[transcription and footnotes have been provided by the collection donor]
Friesdorf - Bonn, Germany
Dear Father & Mother:-
Thanks very much for the parcel received to-day. The cake was splendid. Did you make it?
We arrived in Bonn this morning a city of about sixty thousand right on the bank of the Rhine. It is certainly a very pretty place too. We are in barracks now. I think it was used to be the German cavalry barracks. It is very modern and up to date. Will send you photo's of the place as soon as I can.
I wrote you yesterday or the day before. I think I have been writing you very often lately, haven't I? All for this time. Hoping you are both quite well.
Your loving Son
911016 R.W. Mercer
 The 1st Canadian Motor Machine Gun Brigade moved into Bonn [Friesdorf], Germany on Saturday December 14th to protect the major bridges over the Rhine River. Their movement included passages through Vith, France on December 10, Hellenthal, Germany on December 10, Mechernich, Germany on December 11, Rhinebache on December 12 -13 and finally into Friesdorf, Germany on Saturday December 14th. Friesdorf is later absorbed by the larger city of Bonn. Pte. Richard Mercer had travelled through semi-mountainous terrain on a motorcycle at the start of winter. The bridges the 1st CMMG Bde. are guarding are important transportation links into the German heartland. At this time we believe he was now a regular motorcycle dispatch rider.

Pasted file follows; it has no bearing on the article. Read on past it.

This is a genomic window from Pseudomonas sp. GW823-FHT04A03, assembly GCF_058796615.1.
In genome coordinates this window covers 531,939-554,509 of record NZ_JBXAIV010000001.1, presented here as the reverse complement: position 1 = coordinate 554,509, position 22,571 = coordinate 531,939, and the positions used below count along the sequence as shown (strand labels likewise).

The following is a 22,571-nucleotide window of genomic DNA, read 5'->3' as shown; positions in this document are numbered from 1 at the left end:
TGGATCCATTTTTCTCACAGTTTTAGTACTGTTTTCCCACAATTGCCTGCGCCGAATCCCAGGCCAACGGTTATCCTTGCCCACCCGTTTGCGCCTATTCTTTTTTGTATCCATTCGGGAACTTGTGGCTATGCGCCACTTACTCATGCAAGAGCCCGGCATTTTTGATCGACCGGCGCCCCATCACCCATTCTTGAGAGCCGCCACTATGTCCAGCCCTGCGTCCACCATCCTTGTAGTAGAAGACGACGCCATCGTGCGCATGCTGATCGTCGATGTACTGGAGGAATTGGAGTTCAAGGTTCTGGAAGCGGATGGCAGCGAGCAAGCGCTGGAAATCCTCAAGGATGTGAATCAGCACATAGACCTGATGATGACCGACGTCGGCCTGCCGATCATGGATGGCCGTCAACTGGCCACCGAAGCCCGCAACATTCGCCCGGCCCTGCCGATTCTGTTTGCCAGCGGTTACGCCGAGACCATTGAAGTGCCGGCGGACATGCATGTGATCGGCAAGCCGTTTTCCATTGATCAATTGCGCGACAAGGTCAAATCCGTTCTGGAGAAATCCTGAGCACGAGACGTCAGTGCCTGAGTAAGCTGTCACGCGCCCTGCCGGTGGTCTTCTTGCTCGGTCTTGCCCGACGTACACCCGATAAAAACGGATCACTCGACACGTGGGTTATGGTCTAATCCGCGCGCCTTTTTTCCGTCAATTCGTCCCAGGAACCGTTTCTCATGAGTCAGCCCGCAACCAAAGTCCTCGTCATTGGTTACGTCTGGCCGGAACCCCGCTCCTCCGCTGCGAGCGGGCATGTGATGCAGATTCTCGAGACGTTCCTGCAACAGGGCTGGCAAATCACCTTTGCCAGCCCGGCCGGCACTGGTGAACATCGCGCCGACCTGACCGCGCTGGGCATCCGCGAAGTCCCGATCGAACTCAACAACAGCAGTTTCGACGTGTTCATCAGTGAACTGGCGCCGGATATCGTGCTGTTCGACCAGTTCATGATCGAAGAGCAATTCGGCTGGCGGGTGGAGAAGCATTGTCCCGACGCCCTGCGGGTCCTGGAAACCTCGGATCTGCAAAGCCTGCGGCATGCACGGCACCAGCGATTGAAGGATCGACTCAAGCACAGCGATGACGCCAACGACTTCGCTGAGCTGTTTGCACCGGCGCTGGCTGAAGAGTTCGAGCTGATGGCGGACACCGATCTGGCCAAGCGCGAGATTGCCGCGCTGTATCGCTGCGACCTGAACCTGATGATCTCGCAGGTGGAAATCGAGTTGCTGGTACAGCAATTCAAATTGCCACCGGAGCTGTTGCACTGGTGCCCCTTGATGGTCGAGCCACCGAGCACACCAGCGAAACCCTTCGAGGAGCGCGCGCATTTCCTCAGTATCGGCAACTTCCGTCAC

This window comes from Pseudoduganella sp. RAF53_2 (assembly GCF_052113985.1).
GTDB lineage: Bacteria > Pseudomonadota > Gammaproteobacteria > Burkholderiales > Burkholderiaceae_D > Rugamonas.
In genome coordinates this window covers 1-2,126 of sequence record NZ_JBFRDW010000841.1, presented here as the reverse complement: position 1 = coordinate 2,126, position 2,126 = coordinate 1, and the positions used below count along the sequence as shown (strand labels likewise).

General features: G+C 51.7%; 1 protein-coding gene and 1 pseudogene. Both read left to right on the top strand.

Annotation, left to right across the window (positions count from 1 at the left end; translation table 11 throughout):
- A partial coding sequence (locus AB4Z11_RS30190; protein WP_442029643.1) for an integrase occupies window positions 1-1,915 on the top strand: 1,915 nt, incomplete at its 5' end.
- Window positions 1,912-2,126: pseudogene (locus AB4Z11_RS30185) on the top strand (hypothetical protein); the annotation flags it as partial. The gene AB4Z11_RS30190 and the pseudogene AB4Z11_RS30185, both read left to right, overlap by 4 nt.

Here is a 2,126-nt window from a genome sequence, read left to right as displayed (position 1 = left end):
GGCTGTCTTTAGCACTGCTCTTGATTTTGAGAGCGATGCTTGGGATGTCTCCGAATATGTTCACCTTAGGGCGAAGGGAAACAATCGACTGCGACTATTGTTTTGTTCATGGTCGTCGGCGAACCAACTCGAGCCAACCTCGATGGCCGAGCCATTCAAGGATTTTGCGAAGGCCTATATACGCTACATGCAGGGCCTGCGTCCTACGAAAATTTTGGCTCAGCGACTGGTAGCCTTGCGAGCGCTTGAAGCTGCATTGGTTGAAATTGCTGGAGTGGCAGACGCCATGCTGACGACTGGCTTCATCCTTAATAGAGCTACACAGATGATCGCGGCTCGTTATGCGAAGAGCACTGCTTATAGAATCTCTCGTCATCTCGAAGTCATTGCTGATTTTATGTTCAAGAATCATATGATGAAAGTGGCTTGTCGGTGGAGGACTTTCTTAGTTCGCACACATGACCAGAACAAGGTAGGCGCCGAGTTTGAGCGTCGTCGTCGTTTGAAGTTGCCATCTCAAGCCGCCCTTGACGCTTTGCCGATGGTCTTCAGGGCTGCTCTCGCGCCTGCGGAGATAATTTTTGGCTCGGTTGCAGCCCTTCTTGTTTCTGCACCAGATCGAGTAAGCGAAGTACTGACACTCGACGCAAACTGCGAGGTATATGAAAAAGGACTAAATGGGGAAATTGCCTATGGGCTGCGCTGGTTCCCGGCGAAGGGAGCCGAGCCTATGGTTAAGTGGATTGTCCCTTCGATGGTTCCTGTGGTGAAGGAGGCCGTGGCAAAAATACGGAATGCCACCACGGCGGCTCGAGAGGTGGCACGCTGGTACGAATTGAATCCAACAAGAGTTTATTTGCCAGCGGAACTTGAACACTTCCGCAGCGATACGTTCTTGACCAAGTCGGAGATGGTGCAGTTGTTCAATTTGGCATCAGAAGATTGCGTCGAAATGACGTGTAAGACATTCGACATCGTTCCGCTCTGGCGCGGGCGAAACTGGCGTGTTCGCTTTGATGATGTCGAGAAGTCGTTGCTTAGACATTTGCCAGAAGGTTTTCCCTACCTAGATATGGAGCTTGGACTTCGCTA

The comment suggests that Georgina Mercer did not bake very often; and if she did, the results may not have been as well as might be expected from other mothers. Problems with diabetes and blood sugar levels could be a second factor influencing the amount of baking in the household. Georgina was also a businesswoman and this may further have influenced her ability to find time to bake. It is therefore assumed that any other baking sent to Pte. Mercer would have come from other mothers from Theodore.
 Pte. Mercer a dispatch rider for the 1st Canadian Motor Machine Gun Brigade later transfers to the 2nd Canadian Motor Machine Gun Brigade in December 1918 during the movement to Bonn, Germany and occupation duties. It is speculated that he wished to follow a specific officer from the earlier Borden Battery. This officer and perhaps some of the surviving men would have been the survivors of the Ludendorff Offensive and would have been more compatible to associate with than the latest new batch of inexperienced recruits and junior officers.
 A Leave Pass was issued by the 2nd Canadian Motor Machine Gun Brigade to Pte. Richard Mercer on 20 December 1918 to be absent from Barracks from 1620 hours until 2100. The address makes reference to “Signallers”.
 The exact location of this former German cavalry military barracks in Friesdorf has not been determined at this time, however, this municipality was later absorbed by the larger city of Bonn during the 20th century. Further research is planned.
 The tone of the letter is upbeat and positive. He has achieved the unexpected, he has survived the Great War.